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Notes on video lecture:
The 1930s World Crisis
Choose from these words to fill the blanks below:
1931, cash, France, money, reparations, gold, Remarque, American, recession, publics, demand, weak, demand, weapons, Jünger, 1933, Creditanstalt, Steel, polarization, bubble, Eastern, hyperinflation, print, WWI, invest, Rentenmark
modern capitalism was a system created in the late 1800s
standardized money built around the          standard
gold standard
             = how much we can buy, how much money is available
if you have a gold standard system, then demand is tied to the amount of gold available
advantage: more stable
disadvantage: if you have a growing economy (increased amount of goods on the market), it will be hard to increase             , i.e. increase the amount of money available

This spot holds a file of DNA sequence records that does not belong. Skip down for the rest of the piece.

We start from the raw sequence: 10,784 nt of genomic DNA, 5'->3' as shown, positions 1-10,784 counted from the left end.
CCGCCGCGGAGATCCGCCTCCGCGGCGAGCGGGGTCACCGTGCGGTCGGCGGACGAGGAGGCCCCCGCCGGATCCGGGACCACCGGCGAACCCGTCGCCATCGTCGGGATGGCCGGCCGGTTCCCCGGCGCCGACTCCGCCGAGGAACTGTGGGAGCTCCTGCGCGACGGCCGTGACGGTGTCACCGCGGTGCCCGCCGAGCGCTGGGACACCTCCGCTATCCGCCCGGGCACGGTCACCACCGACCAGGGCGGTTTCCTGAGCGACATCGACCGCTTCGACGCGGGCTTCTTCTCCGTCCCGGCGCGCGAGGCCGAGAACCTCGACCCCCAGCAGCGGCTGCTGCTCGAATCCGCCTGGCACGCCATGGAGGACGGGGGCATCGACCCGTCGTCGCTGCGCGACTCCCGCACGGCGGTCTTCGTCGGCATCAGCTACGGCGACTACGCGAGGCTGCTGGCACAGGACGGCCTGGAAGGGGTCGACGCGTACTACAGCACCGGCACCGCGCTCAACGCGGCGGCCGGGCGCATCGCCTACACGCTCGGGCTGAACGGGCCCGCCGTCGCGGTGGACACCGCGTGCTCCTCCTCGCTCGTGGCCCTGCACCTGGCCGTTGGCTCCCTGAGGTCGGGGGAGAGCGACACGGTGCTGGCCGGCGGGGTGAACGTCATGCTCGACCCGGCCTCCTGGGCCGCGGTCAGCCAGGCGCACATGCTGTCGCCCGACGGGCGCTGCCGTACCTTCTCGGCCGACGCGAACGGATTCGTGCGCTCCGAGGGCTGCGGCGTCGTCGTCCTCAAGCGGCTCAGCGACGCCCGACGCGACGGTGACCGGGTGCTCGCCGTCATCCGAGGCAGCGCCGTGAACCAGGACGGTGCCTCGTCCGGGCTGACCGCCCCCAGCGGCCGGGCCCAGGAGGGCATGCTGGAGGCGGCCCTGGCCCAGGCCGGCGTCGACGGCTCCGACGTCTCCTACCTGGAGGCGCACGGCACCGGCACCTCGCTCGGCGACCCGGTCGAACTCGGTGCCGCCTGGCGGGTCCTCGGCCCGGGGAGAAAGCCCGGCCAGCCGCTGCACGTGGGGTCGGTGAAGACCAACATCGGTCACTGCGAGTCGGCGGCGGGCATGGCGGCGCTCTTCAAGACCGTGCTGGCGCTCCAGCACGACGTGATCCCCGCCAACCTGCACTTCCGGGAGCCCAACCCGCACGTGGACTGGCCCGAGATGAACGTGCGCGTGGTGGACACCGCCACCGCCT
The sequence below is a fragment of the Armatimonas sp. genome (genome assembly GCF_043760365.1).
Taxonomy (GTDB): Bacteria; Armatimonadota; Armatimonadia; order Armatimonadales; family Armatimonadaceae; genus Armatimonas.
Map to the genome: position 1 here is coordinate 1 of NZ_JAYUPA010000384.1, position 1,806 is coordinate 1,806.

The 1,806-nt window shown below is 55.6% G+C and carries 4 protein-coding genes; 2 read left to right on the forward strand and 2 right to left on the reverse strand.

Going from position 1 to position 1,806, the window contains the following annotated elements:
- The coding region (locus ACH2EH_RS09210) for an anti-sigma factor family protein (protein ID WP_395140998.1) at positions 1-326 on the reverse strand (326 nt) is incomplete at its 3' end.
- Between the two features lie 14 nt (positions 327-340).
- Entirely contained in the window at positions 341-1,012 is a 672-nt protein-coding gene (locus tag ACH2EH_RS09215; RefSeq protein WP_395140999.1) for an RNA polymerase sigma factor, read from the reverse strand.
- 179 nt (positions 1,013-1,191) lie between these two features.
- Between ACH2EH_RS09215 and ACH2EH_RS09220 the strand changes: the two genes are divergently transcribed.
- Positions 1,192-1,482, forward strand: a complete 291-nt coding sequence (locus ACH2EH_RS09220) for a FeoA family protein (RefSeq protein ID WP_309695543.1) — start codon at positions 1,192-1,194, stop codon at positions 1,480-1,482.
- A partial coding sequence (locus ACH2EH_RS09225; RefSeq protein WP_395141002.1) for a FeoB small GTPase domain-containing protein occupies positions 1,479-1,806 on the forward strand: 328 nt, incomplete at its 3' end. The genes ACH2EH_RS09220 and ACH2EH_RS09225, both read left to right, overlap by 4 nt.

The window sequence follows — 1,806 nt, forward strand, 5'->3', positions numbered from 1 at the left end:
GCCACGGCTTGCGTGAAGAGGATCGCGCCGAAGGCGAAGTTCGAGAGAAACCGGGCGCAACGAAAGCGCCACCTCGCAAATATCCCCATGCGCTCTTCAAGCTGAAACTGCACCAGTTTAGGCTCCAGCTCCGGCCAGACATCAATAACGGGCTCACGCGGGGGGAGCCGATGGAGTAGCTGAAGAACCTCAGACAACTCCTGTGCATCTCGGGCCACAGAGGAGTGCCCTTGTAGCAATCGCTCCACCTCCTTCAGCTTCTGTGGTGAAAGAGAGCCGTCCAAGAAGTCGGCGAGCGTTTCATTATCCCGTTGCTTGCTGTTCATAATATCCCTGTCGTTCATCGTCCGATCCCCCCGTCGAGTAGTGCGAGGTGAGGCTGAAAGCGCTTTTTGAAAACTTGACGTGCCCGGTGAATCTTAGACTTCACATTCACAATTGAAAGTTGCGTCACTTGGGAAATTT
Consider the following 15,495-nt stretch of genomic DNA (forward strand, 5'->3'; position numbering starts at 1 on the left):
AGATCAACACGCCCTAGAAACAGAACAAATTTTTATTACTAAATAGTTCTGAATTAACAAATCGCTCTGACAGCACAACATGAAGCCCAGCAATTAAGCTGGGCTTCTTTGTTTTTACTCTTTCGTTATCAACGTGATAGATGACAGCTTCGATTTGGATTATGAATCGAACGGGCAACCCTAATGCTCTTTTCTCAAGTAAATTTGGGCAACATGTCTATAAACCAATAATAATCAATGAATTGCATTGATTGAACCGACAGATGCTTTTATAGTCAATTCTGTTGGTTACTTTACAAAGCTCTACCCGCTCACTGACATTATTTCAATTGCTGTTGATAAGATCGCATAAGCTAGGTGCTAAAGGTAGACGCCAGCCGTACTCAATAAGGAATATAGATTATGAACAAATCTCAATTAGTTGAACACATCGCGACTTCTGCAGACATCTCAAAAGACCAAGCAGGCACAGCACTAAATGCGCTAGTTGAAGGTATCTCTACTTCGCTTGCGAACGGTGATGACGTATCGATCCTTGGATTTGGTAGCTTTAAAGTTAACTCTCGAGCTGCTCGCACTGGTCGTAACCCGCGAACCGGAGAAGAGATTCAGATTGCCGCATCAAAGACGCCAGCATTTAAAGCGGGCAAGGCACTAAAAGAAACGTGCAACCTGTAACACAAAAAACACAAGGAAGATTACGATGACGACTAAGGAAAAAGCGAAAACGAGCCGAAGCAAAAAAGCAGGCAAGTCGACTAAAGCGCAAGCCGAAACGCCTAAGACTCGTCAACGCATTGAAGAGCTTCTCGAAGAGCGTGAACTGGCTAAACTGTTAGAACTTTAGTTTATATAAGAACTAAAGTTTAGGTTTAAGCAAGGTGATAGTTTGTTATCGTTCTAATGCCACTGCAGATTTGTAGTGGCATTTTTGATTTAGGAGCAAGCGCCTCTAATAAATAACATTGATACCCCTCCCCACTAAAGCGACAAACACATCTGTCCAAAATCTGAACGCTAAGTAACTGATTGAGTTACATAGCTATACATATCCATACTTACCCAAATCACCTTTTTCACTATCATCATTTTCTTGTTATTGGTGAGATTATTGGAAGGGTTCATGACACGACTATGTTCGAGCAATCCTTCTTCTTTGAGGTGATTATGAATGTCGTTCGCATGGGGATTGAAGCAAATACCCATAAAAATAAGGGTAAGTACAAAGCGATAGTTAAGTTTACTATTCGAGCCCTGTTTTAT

however, people are creating paper instruments to multiply the value of gold
it was actually called Gold Exchange Standard
in 1930s: not just gold anchor but "golden fetters", chaining the world economy
by the late 1920s most of the key companies are back on the gold standard after the disruption of       
Germany
had to pay                        from WWI
it's response was to just            money to pay it off, which caused                             
late 1920s, people are trying to stabilize the economy, much by the use of                  loans, Germany has a new currency
when the new currency, the                     , replaced the worthless Reichsbank marks on November 16, 1923 and 12 zeros were cut from prices, prices in the new currency remained stable
the Reichsmark became the new legal tender on 30 August 1924, equal in value to the Rentenmark